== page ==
Dominic Raab: It's wrong that people can post abuse anonymously online

18 October 2021, 08:50

Dominic Raab said it was "wrong" to use anonymous social media accounts to abuse MPs
Dominic Raab said it was "wrong" to use anonymous social media accounts to abuse MPs. Picture: LBC

By Daisy Stephens

Justice Secretary Dominic Raab has told LBC that the Government needs to "look again" at online abuse directed at MPs, particularly from anonymous accounts.

Speaking to LBC's Nick Ferrari, Mr Raab said online abuse was the "big challenge" facing MPs and that, whilst free speech was at the "heart of our democracy", it was "wrong" to use online platforms to direct abuse at MPs.

"The big challenge I think is what happens outside of the House of Commons chamber and particularly online," said the Justice Secretary, when asked if he agreed that the tragic death of Sir David Amess should lead to "better politics, better discourse, and a better sense of politics within the house".

Read more: Boris Johnson to lead tributes to Sir David Amess in House of Commons

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"Of course it's not just politicians, but I'm very conscious of female colleagues of mine who, with the abuse they get online, have decided to come off Twitter and there will be others outside of the political world who have been in the same position - campaigners, journalists, others - and I think it's absolutely wrong."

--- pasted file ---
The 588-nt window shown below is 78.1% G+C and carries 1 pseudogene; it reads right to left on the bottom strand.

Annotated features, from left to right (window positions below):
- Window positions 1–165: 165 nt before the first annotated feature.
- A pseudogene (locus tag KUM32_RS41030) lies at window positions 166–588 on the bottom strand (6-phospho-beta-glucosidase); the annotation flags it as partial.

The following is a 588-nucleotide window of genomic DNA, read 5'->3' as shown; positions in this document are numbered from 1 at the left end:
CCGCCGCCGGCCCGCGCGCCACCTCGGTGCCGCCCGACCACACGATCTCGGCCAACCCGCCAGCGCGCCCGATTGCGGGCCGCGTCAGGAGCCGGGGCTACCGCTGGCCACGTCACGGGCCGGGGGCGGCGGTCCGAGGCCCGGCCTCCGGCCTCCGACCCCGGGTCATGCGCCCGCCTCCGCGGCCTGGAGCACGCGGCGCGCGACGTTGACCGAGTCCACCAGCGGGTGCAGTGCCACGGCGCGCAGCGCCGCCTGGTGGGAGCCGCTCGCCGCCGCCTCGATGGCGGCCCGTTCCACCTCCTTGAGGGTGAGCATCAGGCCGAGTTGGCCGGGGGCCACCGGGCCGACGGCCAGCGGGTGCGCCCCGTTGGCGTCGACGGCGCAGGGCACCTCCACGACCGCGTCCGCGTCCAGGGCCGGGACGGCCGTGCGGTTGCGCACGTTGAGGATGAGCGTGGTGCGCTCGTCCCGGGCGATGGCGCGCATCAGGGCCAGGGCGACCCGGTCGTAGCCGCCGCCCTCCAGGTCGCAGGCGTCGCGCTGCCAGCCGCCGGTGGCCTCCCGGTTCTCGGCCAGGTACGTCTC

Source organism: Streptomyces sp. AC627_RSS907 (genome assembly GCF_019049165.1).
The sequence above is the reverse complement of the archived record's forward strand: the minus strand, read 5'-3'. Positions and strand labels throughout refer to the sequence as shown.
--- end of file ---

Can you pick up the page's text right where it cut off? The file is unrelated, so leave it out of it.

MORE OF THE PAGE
He went on: "We want an open, vigorous debate, free speech is crucial, it's at the heart of our democracy.

"But those using the platforms to abuse other people, particularly in these vociferous terms, and I think that's wrong.

"And we do need to look again."

Read more: Sir David Amess: MP says often 'nothing is done' when abuse reported to police

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He added: "There's obviously a lot of talk about anonymity online, I think that's something we need to look at... Those that are using the veil of anonymity as a platform for abuse, there's something wrong with that. So we'll look at that."

Mr Raab also highlighted the role of the Covid pandemic in online radicalisation, saying: "I think we all spent a lot more time online during lockdown... if you're particularly vulnerable, if you've got mental health issues, or anything in that category, people being cooped up for hours on end at home spending more time online, I think of course some of those risks associated with [being online] will have been accentuated."

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